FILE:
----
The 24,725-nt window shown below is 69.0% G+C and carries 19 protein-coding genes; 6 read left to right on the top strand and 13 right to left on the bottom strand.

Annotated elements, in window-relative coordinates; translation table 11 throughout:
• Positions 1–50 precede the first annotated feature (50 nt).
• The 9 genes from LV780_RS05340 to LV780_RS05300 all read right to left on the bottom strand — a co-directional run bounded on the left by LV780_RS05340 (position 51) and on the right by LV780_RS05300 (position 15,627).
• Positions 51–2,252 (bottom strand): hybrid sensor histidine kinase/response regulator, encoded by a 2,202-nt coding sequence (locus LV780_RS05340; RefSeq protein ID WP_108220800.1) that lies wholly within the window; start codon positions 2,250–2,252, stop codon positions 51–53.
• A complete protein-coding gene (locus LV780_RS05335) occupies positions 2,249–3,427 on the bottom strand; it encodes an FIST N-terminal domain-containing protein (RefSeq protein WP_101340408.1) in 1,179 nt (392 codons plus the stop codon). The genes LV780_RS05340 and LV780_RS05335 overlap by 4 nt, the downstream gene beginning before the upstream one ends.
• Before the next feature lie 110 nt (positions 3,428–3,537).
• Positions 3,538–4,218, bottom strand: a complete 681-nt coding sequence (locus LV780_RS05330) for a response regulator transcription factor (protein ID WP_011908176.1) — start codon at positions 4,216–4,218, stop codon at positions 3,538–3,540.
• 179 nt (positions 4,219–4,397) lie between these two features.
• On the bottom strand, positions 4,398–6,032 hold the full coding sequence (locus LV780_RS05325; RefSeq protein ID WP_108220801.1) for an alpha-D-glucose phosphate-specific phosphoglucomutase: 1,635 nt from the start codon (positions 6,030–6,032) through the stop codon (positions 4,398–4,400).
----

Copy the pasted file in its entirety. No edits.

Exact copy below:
The 24,725-nt window shown below is 69.0% G+C and carries 19 protein-coding genes; 6 read left to right on the top strand and 13 right to left on the bottom strand.

Annotated elements, in window-relative coordinates; translation table 11 throughout:
• Positions 1–50 precede the first annotated feature (50 nt).
• The 9 genes from LV780_RS05340 to LV780_RS05300 all read right to left on the bottom strand — a co-directional run bounded on the left by LV780_RS05340 (position 51) and on the right by LV780_RS05300 (position 15,627).
• Positions 51–2,252 (bottom strand): hybrid sensor histidine kinase/response regulator, encoded by a 2,202-nt coding sequence (locus LV780_RS05340; RefSeq protein ID WP_108220800.1) that lies wholly within the window; start codon positions 2,250–2,252, stop codon positions 51–53.
• A complete protein-coding gene (locus LV780_RS05335) occupies positions 2,249–3,427 on the bottom strand; it encodes an FIST N-terminal domain-containing protein (RefSeq protein WP_101340408.1) in 1,179 nt (392 codons plus the stop codon). The genes LV780_RS05340 and LV780_RS05335 overlap by 4 nt, the downstream gene beginning before the upstream one ends.
• Before the next feature lie 110 nt (positions 3,428–3,537).
• Positions 3,538–4,218, bottom strand: a complete 681-nt coding sequence (locus LV780_RS05330) for a response regulator transcription factor (protein ID WP_011908176.1) — start codon at positions 4,216–4,218, stop codon at positions 3,538–3,540.
• 179 nt (positions 4,219–4,397) lie between these two features.
• On the bottom strand, positions 4,398–6,032 hold the full coding sequence (locus LV780_RS05325; RefSeq protein ID WP_108220801.1) for an alpha-D-glucose phosphate-specific phosphoglucomutase: 1,635 nt from the start codon (positions 6,030–6,032) through the stop codon (positions 4,398–4,400).